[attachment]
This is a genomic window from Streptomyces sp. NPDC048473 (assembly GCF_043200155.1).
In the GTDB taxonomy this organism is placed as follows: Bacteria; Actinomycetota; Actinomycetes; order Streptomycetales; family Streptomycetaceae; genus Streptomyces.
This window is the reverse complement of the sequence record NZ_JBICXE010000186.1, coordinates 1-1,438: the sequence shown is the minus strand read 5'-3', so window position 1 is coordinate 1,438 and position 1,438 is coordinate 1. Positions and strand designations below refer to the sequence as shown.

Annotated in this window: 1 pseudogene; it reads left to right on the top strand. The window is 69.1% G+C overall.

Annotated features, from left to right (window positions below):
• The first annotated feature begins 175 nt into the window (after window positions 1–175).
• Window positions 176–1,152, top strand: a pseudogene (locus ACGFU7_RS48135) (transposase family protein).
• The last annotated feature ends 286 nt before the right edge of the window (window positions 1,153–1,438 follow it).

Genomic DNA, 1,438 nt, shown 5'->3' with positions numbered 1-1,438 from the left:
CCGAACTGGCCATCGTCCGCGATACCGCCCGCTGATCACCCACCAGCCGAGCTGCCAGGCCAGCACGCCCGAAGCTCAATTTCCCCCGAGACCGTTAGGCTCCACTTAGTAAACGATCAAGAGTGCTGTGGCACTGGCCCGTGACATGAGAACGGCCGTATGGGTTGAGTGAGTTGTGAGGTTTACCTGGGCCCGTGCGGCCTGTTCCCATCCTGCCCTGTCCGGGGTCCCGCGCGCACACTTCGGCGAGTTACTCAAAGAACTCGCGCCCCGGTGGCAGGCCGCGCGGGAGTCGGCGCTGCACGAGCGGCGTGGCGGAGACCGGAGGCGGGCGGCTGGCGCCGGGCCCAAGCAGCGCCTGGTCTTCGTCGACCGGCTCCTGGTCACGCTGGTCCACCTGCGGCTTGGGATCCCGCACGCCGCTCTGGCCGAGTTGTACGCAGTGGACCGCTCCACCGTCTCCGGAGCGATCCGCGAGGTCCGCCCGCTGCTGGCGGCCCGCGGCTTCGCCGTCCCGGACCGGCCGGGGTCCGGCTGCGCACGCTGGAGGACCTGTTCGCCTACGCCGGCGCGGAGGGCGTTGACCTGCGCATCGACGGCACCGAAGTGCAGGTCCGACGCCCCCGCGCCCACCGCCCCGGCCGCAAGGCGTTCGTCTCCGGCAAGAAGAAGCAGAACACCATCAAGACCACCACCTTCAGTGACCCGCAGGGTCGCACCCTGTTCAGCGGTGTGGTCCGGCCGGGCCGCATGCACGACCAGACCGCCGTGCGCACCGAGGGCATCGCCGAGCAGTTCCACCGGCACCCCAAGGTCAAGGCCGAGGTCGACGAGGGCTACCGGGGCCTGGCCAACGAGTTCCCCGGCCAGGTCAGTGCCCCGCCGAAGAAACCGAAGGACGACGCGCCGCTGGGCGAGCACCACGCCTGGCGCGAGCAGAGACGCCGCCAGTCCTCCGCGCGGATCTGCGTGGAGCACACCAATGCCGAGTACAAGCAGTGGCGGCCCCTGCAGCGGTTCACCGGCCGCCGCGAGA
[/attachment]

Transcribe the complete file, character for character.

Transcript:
This is a genomic window from Streptomyces sp. NPDC048473 (assembly GCF_043200155.1).
In the GTDB taxonomy this organism is placed as follows: Bacteria; Actinomycetota; Actinomycetes; order Streptomycetales; family Streptomycetaceae; genus Streptomyces.
This window is the reverse complement of the sequence record NZ_JBICXE010000186.1, coordinates 1-1,438: the sequence shown is the minus strand read 5'-3', so window position 1 is coordinate 1,438 and position 1,438 is coordinate 1. Positions and strand designations below refer to the sequence as shown.

Annotated in this window: 1 pseudogene; it reads left to right on the top strand. The window is 69.1% G+C overall.

Annotated features, from left to right (window positions below):
• The first annotated feature begins 175 nt into the window (after window positions 1–175).
• Window positions 176–1,152, top strand: a pseudogene (locus ACGFU7_RS48135) (transposase family protein).
• The last annotated feature ends 286 nt before the right edge of the window (window positions 1,153–1,438 follow it).

Genomic DNA, 1,438 nt, shown 5'->3' with positions numbered 1-1,438 from the left:
CCGAACTGGCCATCGTCCGCGATACCGCCCGCTGATCACCCACCAGCCGAGCTGCCAGGCCAGCACGCCCGAAGCTCAATTTCCCCCGAGACCGTTAGGCTCCACTTAGTAAACGATCAAGAGTGCTGTGGCACTGGCCCGTGACATGAGAACGGCCGTATGGGTTGAGTGAGTTGTGAGGTTTACCTGGGCCCGTGCGGCCTGTTCCCATCCTGCCCTGTCCGGGGTCCCGCGCGCACACTTCGGCGAGTTACTCAAAGAACTCGCGCCCCGGTGGCAGGCCGCGCGGGAGTCGGCGCTGCACGAGCGGCGTGGCGGAGACCGGAGGCGGGCGGCTGGCGCCGGGCCCAAGCAGCGCCTGGTCTTCGTCGACCGGCTCCTGGTCACGCTGGTCCACCTGCGGCTTGGGATCCCGCACGCCGCTCTGGCCGAGTTGTACGCAGTGGACCGCTCCACCGTCTCCGGAGCGATCCGCGAGGTCCGCCCGCTGCTGGCGGCCCGCGGCTTCGCCGTCCCGGACCGGCCGGGGTCCGGCTGCGCACGCTGGAGGACCTGTTCGCCTACGCCGGCGCGGAGGGCGTTGACCTGCGCATCGACGGCACCGAAGTGCAGGTCCGACGCCCCCGCGCCCACCGCCCCGGCCGCAAGGCGTTCGTCTCCGGCAAGAAGAAGCAGAACACCATCAAGACCACCACCTTCAGTGACCCGCAGGGTCGCACCCTGTTCAGCGGTGTGGTCCGGCCGGGCCGCATGCACGACCAGACCGCCGTGCGCACCGAGGGCATCGCCGAGCAGTTCCACCGGCACCCCAAGGTCAAGGCCGAGGTCGACGAGGGCTACCGGGGCCTGGCCAACGAGTTCCCCGGCCAGGTCAGTGCCCCGCCGAAGAAACCGAAGGACGACGCGCCGCTGGGCGAGCACCACGCCTGGCGCGAGCAGAGACGCCGCCAGTCCTCCGCGCGGATCTGCGTGGAGCACACCAATGCCGAGTACAAGCAGTGGCGGCCCCTGCAGCGGTTCACCGGCCGCCGCGAGA